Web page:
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Ingrid Hipkiss: My promise to my sons

TV3’s working mum reckons all parents deserve time out.

By Emma Rawson
Ingrid Hipkiss and sons

Ingrid Hipkiss’ career has been as changeable as the New Zealand weather she fronts on 3 News each night, and as a working mum, she’s had to adapt.

Ingrid has done the full circuit on the TV3 news team – presenting Sunrise, Nightline, covering politics, reporting for 3 News and now presenting the weather – all while juggling caring for her sons, six-year-old Hunter and Brody (3).

While she’s on TV, her cameraman fiancé Jack Tarrant is in charge of the “witching hour” – bathtime and bedtime. Ingrid admits she gets off lightly, missing the difficult time of the parenting day and enjoying a job she never imagined she’d love so much, but she also misses precious moments such as reading bedtime stories.

“Hunter is the one that really notices that I’m not home. He said to me the other day, ‘I miss you at night’ and I said ‘I miss you, too,’ and he said, ‘Why are you always smiling on TV, then?’

“I miss those candid moments when the kids are telling me about their day. I feel a bit guilty that Jack has the hard end of the day, although I know about that from when I worked mornings.”

Catch Ingrid on the way to school drop-off and she’s likely to be dressed in jeans, T-shirt and jandals, looking less glamorous than her on-screen persona. The 41-year-old, who almost never wears dresses or skirts except on TV, says mornings are the time of day she treasures the most.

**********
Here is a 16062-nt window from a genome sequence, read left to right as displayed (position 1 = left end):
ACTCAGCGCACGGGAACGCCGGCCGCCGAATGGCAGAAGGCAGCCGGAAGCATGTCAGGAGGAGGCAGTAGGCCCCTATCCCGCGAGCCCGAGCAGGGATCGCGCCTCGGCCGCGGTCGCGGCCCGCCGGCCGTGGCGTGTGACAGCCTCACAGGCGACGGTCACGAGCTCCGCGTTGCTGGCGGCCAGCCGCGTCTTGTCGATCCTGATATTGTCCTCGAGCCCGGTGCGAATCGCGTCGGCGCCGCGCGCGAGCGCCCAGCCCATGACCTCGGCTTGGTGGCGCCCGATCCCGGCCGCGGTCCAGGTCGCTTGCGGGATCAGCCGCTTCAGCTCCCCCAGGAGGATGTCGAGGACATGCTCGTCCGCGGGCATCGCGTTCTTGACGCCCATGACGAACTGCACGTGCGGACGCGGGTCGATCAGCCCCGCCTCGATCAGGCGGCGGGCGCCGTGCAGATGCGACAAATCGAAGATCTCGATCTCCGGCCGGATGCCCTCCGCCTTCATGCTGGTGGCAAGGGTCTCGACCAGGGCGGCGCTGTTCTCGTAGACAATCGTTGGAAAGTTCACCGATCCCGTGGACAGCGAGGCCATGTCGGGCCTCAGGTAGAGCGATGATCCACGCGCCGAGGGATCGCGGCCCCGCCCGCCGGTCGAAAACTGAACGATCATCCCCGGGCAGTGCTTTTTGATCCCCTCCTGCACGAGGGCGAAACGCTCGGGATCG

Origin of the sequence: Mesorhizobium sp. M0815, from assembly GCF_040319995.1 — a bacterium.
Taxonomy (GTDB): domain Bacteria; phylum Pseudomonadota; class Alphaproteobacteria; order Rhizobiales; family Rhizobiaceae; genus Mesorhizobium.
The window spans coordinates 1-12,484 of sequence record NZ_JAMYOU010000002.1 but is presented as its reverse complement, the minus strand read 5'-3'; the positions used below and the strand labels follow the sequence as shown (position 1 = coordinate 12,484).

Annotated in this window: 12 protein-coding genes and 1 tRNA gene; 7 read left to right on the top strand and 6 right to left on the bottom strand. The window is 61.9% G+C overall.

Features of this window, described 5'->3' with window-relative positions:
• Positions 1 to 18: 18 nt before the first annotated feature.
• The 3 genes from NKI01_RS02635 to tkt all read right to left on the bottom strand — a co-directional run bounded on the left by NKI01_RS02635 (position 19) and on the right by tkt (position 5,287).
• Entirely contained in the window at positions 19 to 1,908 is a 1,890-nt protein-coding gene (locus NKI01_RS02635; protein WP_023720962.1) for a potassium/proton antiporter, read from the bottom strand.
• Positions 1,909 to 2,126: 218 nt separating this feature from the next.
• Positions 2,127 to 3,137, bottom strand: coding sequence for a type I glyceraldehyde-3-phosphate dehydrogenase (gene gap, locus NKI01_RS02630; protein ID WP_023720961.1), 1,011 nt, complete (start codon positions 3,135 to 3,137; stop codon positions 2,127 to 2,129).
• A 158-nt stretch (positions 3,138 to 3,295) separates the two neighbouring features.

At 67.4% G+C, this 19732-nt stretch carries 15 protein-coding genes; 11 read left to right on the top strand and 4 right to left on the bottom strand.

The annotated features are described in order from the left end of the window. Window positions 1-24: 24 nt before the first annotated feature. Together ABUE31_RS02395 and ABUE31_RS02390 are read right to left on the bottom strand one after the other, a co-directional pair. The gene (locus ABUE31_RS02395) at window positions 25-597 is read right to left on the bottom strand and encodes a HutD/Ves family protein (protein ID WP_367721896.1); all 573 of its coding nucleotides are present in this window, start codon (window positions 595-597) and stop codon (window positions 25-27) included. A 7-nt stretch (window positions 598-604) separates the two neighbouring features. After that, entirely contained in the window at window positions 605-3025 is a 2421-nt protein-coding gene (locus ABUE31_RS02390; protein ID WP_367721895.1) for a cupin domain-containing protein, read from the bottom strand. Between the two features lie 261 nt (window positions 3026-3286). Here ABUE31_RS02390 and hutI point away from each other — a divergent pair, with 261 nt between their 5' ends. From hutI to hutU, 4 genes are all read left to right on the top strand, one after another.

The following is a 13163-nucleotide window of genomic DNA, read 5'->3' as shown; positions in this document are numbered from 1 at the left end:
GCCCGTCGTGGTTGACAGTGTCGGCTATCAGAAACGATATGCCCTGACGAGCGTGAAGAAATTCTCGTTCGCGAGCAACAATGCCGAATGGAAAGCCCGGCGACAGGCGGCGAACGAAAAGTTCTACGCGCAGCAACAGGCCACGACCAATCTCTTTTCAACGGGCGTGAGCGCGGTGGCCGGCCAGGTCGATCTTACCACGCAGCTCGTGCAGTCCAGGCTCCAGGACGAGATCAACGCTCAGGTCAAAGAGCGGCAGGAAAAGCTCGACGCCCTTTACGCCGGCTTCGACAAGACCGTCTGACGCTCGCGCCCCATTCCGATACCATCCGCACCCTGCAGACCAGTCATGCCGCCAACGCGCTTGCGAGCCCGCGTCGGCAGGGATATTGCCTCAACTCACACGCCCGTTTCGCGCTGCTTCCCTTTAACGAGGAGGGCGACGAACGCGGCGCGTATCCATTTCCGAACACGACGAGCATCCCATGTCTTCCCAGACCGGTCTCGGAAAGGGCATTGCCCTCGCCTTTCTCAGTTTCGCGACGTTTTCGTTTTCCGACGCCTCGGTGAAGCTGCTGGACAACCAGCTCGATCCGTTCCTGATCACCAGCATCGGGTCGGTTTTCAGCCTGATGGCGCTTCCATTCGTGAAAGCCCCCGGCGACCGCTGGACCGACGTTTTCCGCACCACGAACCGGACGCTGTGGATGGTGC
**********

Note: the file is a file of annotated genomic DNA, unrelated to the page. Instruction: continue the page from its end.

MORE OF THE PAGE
It’s her chance to talk to sports-mad Hunter about his day ahead and to play with Brody, who is showing his artistic side. Her evening work also allows her to help at Hunter’s school before she heads into the newsroom at midday.

“When I signed up for mother help, I thought ‘I’ll do the right thing and help out’, but it’s become a highlight of my week. You can tell Hunter’s chuffed and likes knowing I’m there.

“I’m doing things like guillotining and reading to the kids. Six is such a lovely age, they’re all so nice and seem to love learning,” says Ingrid.

Having tried being a stay-at-home mum for two years when the family lived in Tokyo (where Jack played for Japan’s national rugby team), Ingrid says that being a working mum is the right choice for her.

“Those two years in Japan were an exercise in mental toughness. Hunter was just a baby and it was isolating being in another country.

“I really struggled. I had to give myself a talking to each day to make sure I absorbed the experience and enjoyed being overseas. I missed the buzz of working with people.

“If there was any justice, all stay-at-home parents would be on a six-figure salary and five weeks’ annual leave and a car thrown in – it’s so hard.”

This year Ingrid worked through the New Year while Jack and the kids spent time with their grandparents.

Although she was working, having a week away from family responsibilities felt like holiday. She missed the kids terribly, but read “two years’ worth” of books and watched DVDs.

She has now resolved to look after herself more. “All mums are working mums and if you look at your day, and observe many hours you spend doing something just for yourself, it’s often very few.

“As a parent, if you are not doing something for someone else, it feels like you are on borrowed time. I catch myself thinking, ‘I’ll just quickly go to the toilet, then I’ll do that task.’ What am I thinking? That’s not exactly being indulgent!

“I’m going to give myself permission to do things that serve no purpose other than giving me time for myself. It will make me a better person and an even better mum.”

Photographs by: Michelle Hyslop
Hair & make-up by: Luisa Petch
Styling by: Sonia Greenslade

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